More problems for understaff and underfunded Pardon & Parole Board. But considering the Governor has only signed 21 paroles in the last 8 months according to the BOC report figures.
By CARY ASPINWALL World Staff Writer | Posted: Monday, September 15, 2014 12:00 am
Six months after computer problems dissolved the Oklahoma Pardon and Parole Board’s entire victim database, officials say the information has been recovered and they’re taking steps to ensure victims are notified before hearings.
However, records show it took the agency more than two months to seek help from the Office of Management and Enterprise Services in recovering the database, used to notify crime victims of parole hearings.
The database problem was brought to the public’s attention by the Attorney General’s office on March 8. But officials at management and enterprises services, which provides technical support to state agencies, say they weren’t contacted by the parole board until May 15.
The victim information database was recovered within a few hours by management and enterprises services, according to department spokesman John Estus. That database contains contact information for more than 10,000 crime victims in Oklahoma.
It’s unknown how many crime victims missed notifications about hearings while the database was down.
One murder victim’s relative contacted the Tulsa World after nearly missing the opportunity to write protest letters before a killer’s hearing in June, when she did not receive notice from the Pardon and Parole Board.
The World requested records and emails from officials at four state agencies to track the origin of the problem with the board’s database and pinpoint when it was supposed to have been fixed.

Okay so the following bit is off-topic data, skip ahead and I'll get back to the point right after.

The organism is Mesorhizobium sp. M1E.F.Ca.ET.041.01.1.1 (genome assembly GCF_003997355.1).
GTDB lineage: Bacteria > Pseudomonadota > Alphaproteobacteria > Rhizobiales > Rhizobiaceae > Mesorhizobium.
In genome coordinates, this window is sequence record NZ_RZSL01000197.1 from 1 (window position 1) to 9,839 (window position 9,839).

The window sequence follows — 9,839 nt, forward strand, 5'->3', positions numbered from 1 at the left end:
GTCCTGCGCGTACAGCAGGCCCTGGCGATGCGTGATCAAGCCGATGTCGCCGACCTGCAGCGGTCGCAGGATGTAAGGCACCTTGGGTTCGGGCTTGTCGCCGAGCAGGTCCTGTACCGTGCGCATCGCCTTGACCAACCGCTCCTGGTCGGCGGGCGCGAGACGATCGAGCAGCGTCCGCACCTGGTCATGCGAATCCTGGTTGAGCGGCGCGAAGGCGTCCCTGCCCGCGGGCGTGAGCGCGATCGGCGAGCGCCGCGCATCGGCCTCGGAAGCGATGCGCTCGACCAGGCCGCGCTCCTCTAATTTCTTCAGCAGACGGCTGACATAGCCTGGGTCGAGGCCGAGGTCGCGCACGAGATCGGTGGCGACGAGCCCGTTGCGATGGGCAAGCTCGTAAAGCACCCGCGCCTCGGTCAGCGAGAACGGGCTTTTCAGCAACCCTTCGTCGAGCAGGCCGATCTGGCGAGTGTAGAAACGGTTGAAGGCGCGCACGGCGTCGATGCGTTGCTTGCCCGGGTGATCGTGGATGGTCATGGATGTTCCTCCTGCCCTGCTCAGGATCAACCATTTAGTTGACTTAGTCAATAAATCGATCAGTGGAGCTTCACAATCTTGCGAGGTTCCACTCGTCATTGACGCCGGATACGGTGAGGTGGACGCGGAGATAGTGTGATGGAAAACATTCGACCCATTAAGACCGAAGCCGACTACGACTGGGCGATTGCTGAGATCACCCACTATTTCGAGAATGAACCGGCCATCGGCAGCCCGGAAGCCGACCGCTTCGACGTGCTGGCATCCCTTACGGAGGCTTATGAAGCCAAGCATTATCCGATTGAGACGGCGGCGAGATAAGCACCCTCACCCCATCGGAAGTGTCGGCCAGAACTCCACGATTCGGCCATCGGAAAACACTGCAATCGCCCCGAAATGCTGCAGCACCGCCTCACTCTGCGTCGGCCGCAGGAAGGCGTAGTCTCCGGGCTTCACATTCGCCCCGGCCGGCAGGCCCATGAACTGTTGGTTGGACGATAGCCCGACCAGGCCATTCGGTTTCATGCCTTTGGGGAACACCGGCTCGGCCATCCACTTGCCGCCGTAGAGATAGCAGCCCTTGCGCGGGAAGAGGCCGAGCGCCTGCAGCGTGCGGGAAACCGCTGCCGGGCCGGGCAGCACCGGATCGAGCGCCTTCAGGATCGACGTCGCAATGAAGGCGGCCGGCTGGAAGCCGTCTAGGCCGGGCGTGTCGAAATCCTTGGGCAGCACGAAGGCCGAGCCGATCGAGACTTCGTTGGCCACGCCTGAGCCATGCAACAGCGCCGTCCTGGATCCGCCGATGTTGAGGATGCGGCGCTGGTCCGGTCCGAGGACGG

The District Attorneys Council and Pardon and Parole Board provided those records prior to publication of this story. The World’s requests to the Attorney General’s office and the Office of Management and Enterprise Services are pending.
The emails and memos requested by the World show that a day after the database was reportedly fixed, board Chairman Marc Dreyer met with Gov. Mary Fallin’s office to discuss continuing concerns about the debacle.
Records show that Dreyer’s meeting notes mention the lack of a recovery plan for the database was a problem, and that comments from the District Attorneys Council and others present convinced him “our efforts with victims have been woefully inadequate.”
To ensure victims aren’t left out of the process, Dreyer wrote, the governor’s office added new requirements to verify that victims have been notified before the board considers any parole cases.
But Tonya McCullough Berish wants to know: If Oklahoma’s database was repaired in May, why didn’t she receive a letter before a June hearing for the man who killed her mother and aunt? Are there other crime victims who might be missing hearings?
While the Parole Board’s system was down, victims were encouraged to register with the national Victim Information and Notification Everyday database. Known as VINE, the service is available to the public and is funded by the Attorney General’s office.